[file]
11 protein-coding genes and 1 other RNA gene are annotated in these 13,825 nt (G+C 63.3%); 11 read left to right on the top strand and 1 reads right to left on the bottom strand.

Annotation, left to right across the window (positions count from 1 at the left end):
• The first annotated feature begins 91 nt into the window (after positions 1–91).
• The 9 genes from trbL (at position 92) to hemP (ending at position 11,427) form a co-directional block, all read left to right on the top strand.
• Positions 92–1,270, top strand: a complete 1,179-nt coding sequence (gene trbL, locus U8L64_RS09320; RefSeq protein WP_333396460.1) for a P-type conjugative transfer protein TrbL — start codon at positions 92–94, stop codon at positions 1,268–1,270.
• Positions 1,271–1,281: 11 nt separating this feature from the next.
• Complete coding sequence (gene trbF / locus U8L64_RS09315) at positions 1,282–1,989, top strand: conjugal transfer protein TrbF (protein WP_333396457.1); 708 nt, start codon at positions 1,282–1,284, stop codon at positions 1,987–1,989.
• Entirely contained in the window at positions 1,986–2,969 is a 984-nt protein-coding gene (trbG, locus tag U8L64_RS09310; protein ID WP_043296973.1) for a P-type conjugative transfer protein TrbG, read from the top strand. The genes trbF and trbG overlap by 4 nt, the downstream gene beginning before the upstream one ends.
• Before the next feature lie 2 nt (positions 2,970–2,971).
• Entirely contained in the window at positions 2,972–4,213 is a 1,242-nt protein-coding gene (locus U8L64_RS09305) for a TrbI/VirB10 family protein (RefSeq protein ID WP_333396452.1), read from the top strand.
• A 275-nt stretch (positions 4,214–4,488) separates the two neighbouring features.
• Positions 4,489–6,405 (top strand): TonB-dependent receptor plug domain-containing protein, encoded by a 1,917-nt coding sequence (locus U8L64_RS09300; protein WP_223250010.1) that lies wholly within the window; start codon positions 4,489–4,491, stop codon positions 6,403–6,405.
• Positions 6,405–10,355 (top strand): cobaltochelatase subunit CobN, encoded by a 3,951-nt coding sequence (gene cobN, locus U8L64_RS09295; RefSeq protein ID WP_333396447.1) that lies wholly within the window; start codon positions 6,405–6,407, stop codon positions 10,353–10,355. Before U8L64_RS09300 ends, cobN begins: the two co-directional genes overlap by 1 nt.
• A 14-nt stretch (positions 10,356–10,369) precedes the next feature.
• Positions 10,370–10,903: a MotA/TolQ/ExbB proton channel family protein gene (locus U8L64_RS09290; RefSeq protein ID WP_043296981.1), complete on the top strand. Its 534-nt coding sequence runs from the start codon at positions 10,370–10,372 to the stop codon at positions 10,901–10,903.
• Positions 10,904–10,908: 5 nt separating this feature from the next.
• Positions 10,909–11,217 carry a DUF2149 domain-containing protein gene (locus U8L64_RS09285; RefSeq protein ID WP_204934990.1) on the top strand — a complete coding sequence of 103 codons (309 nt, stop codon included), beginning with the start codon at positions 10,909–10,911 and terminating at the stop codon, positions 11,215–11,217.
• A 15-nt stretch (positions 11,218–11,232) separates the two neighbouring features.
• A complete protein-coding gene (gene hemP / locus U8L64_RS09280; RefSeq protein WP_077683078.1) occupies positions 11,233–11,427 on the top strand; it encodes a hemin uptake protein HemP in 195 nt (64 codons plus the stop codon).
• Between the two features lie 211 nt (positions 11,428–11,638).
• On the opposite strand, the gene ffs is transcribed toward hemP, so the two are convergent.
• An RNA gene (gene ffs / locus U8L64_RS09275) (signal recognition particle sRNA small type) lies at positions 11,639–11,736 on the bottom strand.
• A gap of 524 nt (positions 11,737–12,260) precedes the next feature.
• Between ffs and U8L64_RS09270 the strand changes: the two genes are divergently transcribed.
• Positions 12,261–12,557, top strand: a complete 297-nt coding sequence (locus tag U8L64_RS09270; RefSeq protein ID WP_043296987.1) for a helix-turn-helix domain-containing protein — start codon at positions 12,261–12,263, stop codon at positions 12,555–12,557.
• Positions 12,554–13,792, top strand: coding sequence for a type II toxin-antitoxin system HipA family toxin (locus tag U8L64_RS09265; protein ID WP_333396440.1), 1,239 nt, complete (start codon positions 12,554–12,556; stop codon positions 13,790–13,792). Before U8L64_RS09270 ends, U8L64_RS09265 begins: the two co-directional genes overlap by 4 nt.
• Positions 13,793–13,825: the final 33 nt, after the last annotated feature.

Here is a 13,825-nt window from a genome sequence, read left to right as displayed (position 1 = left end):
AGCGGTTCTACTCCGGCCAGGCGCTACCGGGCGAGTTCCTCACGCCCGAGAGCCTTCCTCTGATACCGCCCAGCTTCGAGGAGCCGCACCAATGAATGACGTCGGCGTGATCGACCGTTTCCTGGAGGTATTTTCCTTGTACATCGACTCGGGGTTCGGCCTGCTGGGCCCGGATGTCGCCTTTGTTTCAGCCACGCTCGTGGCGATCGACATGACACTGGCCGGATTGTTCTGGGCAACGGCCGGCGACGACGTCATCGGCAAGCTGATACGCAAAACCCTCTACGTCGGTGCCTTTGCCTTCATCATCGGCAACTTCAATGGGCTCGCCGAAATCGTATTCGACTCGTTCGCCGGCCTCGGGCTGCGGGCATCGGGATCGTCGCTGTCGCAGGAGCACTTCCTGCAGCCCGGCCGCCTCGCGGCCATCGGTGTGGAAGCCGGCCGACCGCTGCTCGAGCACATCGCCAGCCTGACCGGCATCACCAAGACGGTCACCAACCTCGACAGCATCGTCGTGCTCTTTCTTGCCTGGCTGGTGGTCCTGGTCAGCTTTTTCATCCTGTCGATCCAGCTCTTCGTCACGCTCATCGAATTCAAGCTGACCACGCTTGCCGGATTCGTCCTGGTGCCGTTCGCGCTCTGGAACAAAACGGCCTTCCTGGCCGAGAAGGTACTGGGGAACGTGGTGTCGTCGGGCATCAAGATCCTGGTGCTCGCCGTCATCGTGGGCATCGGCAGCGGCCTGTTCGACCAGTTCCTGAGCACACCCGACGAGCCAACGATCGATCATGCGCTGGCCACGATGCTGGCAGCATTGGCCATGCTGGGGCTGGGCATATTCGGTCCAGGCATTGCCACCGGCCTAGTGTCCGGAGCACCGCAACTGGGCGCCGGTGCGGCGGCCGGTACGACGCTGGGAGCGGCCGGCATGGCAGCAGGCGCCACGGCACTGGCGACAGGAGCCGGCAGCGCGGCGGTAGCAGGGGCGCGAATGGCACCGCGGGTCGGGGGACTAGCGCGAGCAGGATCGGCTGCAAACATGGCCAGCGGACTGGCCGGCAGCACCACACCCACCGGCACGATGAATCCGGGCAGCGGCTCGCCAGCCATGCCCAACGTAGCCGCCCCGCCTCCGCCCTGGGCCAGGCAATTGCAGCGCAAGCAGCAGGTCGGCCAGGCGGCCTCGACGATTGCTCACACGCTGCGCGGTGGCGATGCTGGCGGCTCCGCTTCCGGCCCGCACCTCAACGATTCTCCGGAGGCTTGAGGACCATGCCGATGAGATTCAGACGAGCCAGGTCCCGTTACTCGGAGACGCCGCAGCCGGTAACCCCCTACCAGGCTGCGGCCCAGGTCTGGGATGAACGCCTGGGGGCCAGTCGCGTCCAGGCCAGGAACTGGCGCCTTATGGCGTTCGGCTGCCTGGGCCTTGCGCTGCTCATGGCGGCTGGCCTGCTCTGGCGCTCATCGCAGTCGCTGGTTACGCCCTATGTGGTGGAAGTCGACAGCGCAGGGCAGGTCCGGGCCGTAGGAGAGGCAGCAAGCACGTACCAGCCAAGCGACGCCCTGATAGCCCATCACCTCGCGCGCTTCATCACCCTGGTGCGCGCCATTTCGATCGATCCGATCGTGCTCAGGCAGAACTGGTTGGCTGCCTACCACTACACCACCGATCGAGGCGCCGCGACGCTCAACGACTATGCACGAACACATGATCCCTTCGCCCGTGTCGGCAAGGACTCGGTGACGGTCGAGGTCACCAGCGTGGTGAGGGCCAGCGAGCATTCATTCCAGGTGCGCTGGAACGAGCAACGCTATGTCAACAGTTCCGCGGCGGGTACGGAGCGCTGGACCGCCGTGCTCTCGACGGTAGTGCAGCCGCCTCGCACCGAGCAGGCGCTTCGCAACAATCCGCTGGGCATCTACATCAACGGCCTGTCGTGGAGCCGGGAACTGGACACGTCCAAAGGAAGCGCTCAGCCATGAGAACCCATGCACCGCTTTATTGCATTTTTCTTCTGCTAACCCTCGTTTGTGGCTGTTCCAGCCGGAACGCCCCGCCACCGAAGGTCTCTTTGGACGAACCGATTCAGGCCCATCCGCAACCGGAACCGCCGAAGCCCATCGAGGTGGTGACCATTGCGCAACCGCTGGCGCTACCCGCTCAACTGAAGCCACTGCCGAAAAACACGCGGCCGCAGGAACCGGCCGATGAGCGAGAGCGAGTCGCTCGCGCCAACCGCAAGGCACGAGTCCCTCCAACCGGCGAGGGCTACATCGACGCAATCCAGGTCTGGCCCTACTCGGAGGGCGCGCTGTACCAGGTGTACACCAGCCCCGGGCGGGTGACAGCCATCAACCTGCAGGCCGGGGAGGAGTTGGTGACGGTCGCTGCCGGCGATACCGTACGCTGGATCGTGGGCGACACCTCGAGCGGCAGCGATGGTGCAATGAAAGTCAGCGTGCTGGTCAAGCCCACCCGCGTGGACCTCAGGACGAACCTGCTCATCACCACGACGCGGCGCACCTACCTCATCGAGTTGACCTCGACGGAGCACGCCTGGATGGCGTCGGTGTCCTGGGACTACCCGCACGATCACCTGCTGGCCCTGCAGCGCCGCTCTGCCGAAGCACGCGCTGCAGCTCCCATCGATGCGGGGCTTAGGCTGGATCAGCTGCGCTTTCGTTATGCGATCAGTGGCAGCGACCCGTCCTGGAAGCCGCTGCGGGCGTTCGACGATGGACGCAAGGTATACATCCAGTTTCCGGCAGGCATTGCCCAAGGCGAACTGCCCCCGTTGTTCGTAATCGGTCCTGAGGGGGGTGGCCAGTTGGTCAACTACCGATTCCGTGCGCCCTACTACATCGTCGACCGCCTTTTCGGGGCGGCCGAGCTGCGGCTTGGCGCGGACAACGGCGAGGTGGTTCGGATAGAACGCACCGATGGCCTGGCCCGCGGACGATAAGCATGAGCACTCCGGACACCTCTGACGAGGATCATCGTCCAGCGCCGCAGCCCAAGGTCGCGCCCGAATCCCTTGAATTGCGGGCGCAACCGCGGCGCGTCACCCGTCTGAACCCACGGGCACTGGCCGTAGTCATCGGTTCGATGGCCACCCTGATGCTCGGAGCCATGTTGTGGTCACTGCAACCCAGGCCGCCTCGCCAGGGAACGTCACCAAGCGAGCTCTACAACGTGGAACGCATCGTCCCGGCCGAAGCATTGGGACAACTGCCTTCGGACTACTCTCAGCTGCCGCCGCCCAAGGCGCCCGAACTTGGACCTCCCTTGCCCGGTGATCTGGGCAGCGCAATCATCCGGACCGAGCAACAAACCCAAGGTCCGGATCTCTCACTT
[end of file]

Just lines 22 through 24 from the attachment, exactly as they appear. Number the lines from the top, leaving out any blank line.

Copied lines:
• An RNA gene (gene ffs / locus U8L64_RS09275) (signal recognition particle sRNA small type) lies at positions 11,639–11,736 on the bottom strand.
• A gap of 524 nt (positions 11,737–12,260) precedes the next feature.
• Between ffs and U8L64_RS09270 the strand changes: the two genes are divergently transcribed.